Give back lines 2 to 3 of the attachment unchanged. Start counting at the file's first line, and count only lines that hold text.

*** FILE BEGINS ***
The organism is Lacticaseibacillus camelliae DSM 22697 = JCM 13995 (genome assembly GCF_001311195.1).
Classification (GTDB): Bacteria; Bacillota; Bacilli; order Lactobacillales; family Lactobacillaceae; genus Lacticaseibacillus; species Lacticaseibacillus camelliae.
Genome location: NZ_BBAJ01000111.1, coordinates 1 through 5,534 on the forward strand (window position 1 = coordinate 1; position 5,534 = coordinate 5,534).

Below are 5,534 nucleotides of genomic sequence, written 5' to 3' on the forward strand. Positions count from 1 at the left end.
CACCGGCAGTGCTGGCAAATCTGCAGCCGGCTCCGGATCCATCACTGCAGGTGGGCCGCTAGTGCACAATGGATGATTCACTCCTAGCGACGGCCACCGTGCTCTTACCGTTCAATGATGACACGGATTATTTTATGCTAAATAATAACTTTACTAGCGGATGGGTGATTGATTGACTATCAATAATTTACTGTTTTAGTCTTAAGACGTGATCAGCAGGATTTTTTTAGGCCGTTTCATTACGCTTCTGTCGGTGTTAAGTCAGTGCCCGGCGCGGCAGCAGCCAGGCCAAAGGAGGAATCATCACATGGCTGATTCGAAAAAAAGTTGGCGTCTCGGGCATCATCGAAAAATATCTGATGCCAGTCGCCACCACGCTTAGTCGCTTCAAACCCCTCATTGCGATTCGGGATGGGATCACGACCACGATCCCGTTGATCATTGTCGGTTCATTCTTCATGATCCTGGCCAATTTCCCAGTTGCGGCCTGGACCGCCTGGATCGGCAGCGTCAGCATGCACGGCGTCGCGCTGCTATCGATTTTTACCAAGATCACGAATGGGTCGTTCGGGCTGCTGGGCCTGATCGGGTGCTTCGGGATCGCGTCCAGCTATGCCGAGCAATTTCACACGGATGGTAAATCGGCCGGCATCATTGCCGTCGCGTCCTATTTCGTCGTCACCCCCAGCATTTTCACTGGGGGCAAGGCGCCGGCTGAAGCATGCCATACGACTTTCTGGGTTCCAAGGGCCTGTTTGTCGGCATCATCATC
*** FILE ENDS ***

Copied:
Classification (GTDB): Bacteria; Bacillota; Bacilli; order Lactobacillales; family Lactobacillaceae; genus Lacticaseibacillus; species Lacticaseibacillus camelliae.
Genome location: NZ_BBAJ01000111.1, coordinates 1 through 5,534 on the forward strand (window position 1 = coordinate 1; position 5,534 = coordinate 5,534).